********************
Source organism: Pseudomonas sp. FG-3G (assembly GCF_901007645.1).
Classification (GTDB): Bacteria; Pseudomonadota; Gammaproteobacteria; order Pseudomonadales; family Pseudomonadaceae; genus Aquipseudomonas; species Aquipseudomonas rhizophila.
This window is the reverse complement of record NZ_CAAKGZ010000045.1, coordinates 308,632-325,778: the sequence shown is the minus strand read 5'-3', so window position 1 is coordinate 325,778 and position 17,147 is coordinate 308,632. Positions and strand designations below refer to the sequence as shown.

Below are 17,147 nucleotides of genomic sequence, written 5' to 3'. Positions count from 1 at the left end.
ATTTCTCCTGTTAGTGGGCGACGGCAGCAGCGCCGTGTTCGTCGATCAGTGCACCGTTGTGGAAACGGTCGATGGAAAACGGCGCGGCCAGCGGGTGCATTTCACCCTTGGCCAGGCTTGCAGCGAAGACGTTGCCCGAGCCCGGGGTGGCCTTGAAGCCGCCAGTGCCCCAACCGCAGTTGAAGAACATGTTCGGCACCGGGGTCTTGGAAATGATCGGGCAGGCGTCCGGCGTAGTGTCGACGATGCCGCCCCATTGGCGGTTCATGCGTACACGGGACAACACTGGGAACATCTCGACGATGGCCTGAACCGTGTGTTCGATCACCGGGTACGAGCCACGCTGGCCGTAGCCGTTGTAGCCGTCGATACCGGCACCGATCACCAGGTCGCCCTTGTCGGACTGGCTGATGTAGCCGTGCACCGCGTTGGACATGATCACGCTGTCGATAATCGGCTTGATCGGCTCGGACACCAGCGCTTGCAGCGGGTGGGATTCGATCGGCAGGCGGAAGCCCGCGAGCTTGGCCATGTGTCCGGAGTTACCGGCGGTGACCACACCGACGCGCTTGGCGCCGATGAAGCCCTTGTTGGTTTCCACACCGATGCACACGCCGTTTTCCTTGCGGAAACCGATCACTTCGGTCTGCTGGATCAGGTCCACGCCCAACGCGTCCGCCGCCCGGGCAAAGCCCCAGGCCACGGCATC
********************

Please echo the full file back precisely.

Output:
Source organism: Pseudomonas sp. FG-3G (assembly GCF_901007645.1).
Classification (GTDB): Bacteria; Pseudomonadota; Gammaproteobacteria; order Pseudomonadales; family Pseudomonadaceae; genus Aquipseudomonas; species Aquipseudomonas rhizophila.
This window is the reverse complement of record NZ_CAAKGZ010000045.1, coordinates 308,632-325,778: the sequence shown is the minus strand read 5'-3', so window position 1 is coordinate 325,778 and position 17,147 is coordinate 308,632. Positions and strand designations below refer to the sequence as shown.

Below are 17,147 nucleotides of genomic sequence, written 5' to 3'. Positions count from 1 at the left end.
ATTTCTCCTGTTAGTGGGCGACGGCAGCAGCGCCGTGTTCGTCGATCAGTGCACCGTTGTGGAAACGGTCGATGGAAAACGGCGCGGCCAGCGGGTGCATTTCACCCTTGGCCAGGCTTGCAGCGAAGACGTTGCCCGAGCCCGGGGTGGCCTTGAAGCCGCCAGTGCCCCAACCGCAGTTGAAGAACATGTTCGGCACCGGGGTCTTGGAAATGATCGGGCAGGCGTCCGGCGTAGTGTCGACGATGCCGCCCCATTGGCGGTTCATGCGTACACGGGACAACACTGGGAACATCTCGACGATGGCCTGAACCGTGTGTTCGATCACCGGGTACGAGCCACGCTGGCCGTAGCCGTTGTAGCCGTCGATACCGGCACCGATCACCAGGTCGCCCTTGTCGGACTGGCTGATGTAGCCGTGCACCGCGTTGGACATGATCACGCTGTCGATAATCGGCTTGATCGGCTCGGACACCAGCGCTTGCAGCGGGTGGGATTCGATCGGCAGGCGGAAGCCCGCGAGCTTGGCCATGTGTCCGGAGTTACCGGCGGTGACCACACCGACGCGCTTGGCGCCGATGAAGCCCTTGTTGGTTTCCACACCGATGCACACGCCGTTTTCCTTGCGGAAACCGATCACTTCGGTCTGCTGGATCAGGTCCACGCCCAACGCGTCCGCCGCCCGGGCAAAGCCCCAGGCCACGGCATC